Guess what? It’s wednesday and I really hope we all know what that means! Today we are going to be going way WAY back into the history of Israeli dance once again in order to find the origins and influences of many of the dances we do today. Last week we spoke about the fast paced and upbeat Hora, but this week we are going to be focusing on another style of Israeli dance, which we like to call “Hasidic style”.
The Hasidim are first of all Orthodox Jews. They believe that the Torah, the five books of Moses, is the literal word of God, and that carrying out this word is what gives meaning and purpose to life. For Orthodox Jews, this means following all of the 613 commandments found in the Torah that are still practiceable with complete devotion . These positive and negative commandments govern ritual and ethical obligations, and concern the Jew’s relationship to God, to other people, and to animals.
The Hasidim differ from other Orthodox Jews in several ways. The core of Hasidism is enthusiasm and mysticism, an interest in inner transformative experience, connection with God and others. This core of Hasidism is evident throughout not only the religious rituals, but also through other cultural aspects, such as song and dance.
Songs, for example, originating from the first branch of Hasidim, are generally more ecstatic. They are called the rikud type, luring one to dance. Hasidim think of dance as an integral part of life, an act that permits every part of the body to serve God. Rikud songs are sometimes repeated for several hours until the dancers and singers are exhausted, or a new melody is introduced. These songs are sometimes, at a wedding for example, accompanied by Klezmer musicians, otherwise known as violinists, clarinetists or other traditional Jewish instrumentalists.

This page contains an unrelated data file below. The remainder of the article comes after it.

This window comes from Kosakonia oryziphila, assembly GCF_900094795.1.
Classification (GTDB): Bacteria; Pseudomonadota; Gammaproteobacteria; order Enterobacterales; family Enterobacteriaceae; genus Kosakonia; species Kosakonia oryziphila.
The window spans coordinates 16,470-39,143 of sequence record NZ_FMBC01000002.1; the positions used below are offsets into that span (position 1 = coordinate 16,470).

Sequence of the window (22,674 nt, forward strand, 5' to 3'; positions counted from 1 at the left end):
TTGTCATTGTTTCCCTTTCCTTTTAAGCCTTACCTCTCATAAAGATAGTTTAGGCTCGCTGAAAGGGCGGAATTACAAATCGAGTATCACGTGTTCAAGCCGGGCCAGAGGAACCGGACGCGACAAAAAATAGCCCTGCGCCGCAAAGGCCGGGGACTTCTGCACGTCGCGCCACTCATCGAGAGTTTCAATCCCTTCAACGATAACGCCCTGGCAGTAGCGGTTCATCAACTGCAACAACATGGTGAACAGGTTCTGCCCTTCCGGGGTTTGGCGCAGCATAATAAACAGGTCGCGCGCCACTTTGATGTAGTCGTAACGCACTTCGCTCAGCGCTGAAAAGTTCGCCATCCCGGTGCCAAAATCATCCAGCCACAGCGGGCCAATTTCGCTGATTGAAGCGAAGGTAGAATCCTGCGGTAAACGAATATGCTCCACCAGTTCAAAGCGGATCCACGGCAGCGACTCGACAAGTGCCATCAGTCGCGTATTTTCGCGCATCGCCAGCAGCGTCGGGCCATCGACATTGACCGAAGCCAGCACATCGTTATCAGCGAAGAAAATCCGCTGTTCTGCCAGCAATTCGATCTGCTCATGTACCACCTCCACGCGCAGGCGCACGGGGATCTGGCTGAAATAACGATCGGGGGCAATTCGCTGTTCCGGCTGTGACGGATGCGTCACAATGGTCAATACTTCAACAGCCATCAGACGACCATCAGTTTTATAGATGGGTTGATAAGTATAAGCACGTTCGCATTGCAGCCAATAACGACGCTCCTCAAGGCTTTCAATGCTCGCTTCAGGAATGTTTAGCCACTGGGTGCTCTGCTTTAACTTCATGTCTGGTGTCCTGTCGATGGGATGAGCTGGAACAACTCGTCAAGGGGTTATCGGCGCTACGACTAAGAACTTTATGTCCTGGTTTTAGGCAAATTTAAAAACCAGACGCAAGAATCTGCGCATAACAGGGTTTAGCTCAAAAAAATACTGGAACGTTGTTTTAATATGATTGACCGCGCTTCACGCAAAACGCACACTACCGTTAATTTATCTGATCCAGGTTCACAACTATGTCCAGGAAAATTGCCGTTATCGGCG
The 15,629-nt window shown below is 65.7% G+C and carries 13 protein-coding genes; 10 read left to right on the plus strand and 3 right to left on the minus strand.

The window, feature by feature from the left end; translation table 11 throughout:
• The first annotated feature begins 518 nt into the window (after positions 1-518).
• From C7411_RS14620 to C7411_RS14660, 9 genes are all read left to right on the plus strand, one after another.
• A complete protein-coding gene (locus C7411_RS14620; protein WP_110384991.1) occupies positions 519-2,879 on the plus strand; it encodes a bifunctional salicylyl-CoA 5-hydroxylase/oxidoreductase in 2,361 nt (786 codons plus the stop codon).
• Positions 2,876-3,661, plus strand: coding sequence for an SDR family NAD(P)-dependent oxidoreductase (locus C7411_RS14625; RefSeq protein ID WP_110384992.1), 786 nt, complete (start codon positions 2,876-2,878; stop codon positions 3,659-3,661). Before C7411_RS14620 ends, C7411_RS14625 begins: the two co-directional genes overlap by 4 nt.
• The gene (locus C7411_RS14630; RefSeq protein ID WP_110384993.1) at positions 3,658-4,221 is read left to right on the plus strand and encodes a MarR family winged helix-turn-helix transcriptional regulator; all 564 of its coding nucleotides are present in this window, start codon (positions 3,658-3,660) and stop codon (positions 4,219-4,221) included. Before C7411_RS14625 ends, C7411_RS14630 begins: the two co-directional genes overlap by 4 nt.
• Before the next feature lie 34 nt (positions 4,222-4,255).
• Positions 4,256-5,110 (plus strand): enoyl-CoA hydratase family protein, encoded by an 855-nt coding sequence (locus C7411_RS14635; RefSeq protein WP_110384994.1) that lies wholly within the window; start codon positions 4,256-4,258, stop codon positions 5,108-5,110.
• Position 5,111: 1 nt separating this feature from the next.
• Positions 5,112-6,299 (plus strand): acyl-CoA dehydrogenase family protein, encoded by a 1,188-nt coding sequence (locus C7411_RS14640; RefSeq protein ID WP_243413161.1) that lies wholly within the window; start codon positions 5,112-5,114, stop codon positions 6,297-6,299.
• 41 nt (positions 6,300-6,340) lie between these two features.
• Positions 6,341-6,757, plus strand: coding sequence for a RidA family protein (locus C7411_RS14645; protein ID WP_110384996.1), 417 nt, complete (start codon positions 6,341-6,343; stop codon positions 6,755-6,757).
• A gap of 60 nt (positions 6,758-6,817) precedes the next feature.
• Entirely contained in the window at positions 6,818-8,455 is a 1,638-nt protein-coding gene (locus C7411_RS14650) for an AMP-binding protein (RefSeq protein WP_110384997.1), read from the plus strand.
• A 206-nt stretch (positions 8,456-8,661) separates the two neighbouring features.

Although Israeli dance is practiced by both Ashkenazi and Sephardic Jews, Hasidic dance is specifically characterized by Ashkenazi Jews. Among Ashkenazi Jews dancing to klezmer music was an integral part of weddings in the small Jewish ghettos. Jewish dance was influenced by local non-Jewish dance traditions, but there were clear differences, mainly in hand and arm motions, with more intricate legwork by the younger men. The religious community frowned on mixed dancing, dictating separate circles for men and women.
In Hasidism, dance is a tool for expressing joy and is believed to have a therapeutic effect: It purifies the soul, promotes spiritual elation and unifies the community. This belief of purifying soul and unifying community is portrayed in our local Jewish communities today, especially in the dance departments. In the Bamachol Dance department, Hasidic dance has been adapted into a choreographed dance, distinguished by intricate legwork, and enthusiastic and joyful movements. Many different adaptations of Hasidic dance are out in the open; everyone has the ability to make it their own and make it its best.